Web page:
Catholic teaching is a coherent whole—not a menu of compelling moral absolutes, a set of fundamental ethical principles and a collection of optional positions. Bishops are not just another interest group, and their statements are not just another set of talking points. They deserve serious attention and action.

But they are not the whole church. Lay women and men need to become more informed and engaged in their vocation to be “salt, light and leaven” in public life. This is the mission of the new Initiative on Catholic Social Thought and Public Life at Georgetown University.

The recognition that public choices require prudence is not a way of escaping ethical responsibility; it is a call to principled discernment and decision-making. It is a beginning of moral discussion, not the end. Budget priorities and immigration reform are matters of both moral principle and prudence that reflect who we are as a people and shape what we will become as a nation. John Carr

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Charles Erlinger
7 years 9 months ago
I still would like to see clearly laid out the connection between rights and the practice of the moral virtue of justice. Maybe I missed it in the recent spate of disputatious exchanges about social justice in the last couple of issues. I distinctly recall having the impression that both sides in the dispute were willing to leave the discussion at the point where, either explicitly or implicitly, the premise concerning social justice was economic theory rather than rights theory. Of course, the duty of Christian charity and love was brought in but human rights and moral virtue can nicely broaden the foundation on which Christian theological virtues build, I should think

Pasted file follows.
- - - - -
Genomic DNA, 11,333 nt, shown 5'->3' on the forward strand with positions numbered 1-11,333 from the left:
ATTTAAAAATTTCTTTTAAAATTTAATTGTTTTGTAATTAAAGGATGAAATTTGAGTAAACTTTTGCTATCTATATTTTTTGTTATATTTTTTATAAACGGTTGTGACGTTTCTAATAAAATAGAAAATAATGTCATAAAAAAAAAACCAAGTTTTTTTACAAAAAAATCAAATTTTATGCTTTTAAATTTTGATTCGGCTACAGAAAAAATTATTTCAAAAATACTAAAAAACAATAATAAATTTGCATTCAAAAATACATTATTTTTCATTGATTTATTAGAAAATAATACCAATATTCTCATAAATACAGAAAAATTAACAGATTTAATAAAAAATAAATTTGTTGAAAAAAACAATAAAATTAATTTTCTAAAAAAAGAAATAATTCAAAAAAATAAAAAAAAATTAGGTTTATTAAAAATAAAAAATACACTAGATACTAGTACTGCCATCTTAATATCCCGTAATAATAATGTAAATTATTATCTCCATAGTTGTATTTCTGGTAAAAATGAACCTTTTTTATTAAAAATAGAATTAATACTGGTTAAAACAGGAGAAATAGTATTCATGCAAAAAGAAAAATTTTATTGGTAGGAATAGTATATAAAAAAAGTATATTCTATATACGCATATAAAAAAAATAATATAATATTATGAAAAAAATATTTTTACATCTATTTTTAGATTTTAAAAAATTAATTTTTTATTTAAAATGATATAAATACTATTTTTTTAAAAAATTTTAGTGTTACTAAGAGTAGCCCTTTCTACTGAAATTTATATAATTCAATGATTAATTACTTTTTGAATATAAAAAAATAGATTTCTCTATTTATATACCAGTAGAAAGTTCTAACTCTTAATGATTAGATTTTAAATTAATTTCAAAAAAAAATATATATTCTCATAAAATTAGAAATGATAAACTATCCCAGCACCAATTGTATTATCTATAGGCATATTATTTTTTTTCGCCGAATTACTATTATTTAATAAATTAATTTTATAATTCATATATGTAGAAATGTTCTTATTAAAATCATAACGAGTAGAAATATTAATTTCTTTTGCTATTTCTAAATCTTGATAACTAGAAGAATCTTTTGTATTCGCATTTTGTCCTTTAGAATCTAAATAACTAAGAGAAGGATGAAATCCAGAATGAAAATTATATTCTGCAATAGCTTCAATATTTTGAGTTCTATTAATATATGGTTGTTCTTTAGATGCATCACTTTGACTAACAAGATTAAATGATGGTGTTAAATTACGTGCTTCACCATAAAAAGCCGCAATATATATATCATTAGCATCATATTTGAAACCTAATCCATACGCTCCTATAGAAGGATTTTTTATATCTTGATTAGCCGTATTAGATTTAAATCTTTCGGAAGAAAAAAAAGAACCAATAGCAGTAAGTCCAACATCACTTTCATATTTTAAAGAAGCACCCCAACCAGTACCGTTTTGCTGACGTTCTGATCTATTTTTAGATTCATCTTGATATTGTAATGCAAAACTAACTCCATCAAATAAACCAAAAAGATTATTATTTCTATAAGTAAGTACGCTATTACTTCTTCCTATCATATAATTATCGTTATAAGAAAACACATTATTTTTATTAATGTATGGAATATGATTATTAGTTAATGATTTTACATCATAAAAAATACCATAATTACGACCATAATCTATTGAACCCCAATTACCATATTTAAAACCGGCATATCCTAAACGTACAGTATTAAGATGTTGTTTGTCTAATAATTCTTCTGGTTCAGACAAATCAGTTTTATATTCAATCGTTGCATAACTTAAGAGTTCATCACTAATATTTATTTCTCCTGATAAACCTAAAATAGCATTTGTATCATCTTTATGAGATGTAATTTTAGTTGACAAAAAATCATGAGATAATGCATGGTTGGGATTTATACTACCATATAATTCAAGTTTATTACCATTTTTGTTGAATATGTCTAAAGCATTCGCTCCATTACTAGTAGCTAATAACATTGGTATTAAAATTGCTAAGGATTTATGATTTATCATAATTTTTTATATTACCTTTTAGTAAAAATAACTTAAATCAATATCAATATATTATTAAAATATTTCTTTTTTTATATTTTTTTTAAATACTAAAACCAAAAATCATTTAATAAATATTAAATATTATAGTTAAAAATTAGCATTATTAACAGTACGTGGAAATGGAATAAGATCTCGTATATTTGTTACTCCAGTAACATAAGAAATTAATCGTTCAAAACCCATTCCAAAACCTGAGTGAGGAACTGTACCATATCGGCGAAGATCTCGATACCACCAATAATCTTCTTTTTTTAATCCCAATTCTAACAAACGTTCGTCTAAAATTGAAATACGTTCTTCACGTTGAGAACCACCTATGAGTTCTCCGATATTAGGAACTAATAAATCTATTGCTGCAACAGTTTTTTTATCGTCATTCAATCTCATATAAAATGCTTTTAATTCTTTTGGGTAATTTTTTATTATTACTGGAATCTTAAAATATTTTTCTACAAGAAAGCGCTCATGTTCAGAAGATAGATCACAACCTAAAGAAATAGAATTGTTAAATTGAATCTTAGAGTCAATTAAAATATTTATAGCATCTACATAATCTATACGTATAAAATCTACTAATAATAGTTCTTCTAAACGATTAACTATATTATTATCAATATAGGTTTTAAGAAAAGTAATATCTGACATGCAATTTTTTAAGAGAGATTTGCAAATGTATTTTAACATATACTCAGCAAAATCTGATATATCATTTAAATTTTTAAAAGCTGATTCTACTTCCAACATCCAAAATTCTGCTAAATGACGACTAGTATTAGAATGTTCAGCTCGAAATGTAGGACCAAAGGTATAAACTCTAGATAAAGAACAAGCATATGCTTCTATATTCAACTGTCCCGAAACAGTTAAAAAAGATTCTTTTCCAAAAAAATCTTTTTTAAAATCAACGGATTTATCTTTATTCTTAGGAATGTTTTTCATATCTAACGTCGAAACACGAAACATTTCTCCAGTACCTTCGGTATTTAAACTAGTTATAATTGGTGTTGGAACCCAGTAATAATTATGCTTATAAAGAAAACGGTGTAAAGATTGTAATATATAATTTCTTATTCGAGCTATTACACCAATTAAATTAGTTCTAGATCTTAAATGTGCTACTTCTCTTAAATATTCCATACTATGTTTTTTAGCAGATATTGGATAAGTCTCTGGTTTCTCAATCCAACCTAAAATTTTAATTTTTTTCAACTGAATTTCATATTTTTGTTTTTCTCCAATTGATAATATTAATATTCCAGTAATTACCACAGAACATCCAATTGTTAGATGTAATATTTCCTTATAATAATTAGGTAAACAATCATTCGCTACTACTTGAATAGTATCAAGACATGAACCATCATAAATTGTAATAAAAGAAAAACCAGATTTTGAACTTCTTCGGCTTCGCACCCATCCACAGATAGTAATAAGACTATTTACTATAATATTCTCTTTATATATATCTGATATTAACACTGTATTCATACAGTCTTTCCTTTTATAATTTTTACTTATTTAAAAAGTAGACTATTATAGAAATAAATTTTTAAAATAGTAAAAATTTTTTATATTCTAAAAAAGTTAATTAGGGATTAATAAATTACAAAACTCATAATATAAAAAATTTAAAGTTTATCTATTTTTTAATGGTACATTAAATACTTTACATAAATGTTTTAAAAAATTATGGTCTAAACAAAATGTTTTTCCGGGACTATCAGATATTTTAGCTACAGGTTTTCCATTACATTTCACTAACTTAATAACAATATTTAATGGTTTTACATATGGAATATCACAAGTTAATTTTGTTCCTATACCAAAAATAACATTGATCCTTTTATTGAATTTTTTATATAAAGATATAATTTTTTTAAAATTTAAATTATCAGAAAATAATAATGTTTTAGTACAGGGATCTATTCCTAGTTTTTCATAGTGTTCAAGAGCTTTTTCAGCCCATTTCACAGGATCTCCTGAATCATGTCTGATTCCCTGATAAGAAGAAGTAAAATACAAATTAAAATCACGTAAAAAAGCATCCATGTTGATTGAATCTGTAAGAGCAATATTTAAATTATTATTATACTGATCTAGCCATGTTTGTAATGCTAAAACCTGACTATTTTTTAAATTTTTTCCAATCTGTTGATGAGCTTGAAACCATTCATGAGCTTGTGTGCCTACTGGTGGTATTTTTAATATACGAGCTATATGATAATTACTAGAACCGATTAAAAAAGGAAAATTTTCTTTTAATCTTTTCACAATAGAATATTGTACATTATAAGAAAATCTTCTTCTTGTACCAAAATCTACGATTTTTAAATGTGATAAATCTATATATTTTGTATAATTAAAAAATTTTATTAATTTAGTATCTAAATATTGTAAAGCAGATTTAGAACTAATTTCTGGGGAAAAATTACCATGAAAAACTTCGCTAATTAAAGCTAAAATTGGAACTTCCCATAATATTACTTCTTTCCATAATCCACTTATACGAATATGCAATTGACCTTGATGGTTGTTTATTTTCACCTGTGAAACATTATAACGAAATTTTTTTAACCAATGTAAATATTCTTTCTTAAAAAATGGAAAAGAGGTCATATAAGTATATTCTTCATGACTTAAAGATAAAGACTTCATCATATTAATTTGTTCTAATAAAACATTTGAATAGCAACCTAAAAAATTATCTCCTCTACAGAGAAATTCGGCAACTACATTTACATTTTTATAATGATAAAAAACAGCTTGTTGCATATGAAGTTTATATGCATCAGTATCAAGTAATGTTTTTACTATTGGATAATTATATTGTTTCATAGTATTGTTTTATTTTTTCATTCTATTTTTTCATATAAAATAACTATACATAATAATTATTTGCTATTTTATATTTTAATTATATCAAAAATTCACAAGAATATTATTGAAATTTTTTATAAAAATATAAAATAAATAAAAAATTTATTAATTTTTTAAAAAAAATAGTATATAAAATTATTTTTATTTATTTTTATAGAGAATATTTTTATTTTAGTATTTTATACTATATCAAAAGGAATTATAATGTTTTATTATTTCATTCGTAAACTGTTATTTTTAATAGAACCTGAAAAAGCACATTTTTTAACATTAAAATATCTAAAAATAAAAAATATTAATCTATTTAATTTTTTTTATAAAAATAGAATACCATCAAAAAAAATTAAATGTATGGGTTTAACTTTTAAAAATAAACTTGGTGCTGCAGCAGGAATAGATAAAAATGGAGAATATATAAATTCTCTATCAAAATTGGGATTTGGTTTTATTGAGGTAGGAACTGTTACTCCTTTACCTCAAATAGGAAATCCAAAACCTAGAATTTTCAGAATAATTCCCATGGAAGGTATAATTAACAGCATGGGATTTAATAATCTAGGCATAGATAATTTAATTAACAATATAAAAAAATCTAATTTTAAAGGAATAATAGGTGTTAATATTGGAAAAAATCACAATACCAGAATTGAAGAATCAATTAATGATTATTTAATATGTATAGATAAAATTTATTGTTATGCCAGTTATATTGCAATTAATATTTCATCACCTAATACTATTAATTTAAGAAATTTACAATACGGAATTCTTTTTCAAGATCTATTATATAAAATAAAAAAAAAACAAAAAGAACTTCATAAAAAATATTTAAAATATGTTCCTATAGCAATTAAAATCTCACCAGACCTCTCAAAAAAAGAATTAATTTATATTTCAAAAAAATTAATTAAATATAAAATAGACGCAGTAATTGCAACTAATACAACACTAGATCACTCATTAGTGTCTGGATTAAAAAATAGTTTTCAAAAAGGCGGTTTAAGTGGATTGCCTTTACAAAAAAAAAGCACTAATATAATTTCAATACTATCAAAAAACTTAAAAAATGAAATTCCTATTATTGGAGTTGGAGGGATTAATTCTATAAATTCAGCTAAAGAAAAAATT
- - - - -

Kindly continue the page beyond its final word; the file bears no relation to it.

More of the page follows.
Greg Redford
7 years 9 months ago
I agree with what I think is your view: social justice is broader than economic theory. Any economic rights that we have are only a sub-set of the human rights that we are entitled to by virtue of human dignity, which is the fundamental premise of a catholic social justice. And, I think you hit the nail on the head: the virtues are an excellent way to access what it means to be human, and to illuminate the inherent dignity of all people. As to your question, Josef Pieper wrote a very accessible series of essays on the cardinal virtues (prudence, justice, fortitude, and temperance) that were compiled into a book, "The Cardinal Virtues." The issue you seek answers to, the connection between rights and justice, presumes an understanding of the basis for rights. Pieper presents arguments for this that are based on God, and an inherent human dignity, in his discussion of justice. Regardless of whether one finds his arguments for their basis satisfying, it does seem irrefutable that humans mostly recognize that we have inherent rights, even if our actions do not always reflect this recognition. ...enter prudence, enter fortitude, enter temperance. Regards,
Charles Erlinger
7 years 9 months ago
Thank you. I'll order the book.
William Keane
7 years 8 months ago

A simpler statement of the teaching authority of the Church is that we are responsible to make our own moral choices; we cannot "pass the buck" to the bishops or the Pope. They offer moral guidance, i.e.advice as to the morality of the various choices with which we are faced, but their role is not to micromanage our lives, even though some bishops and some Catholics think it is. Only God knows if we sin!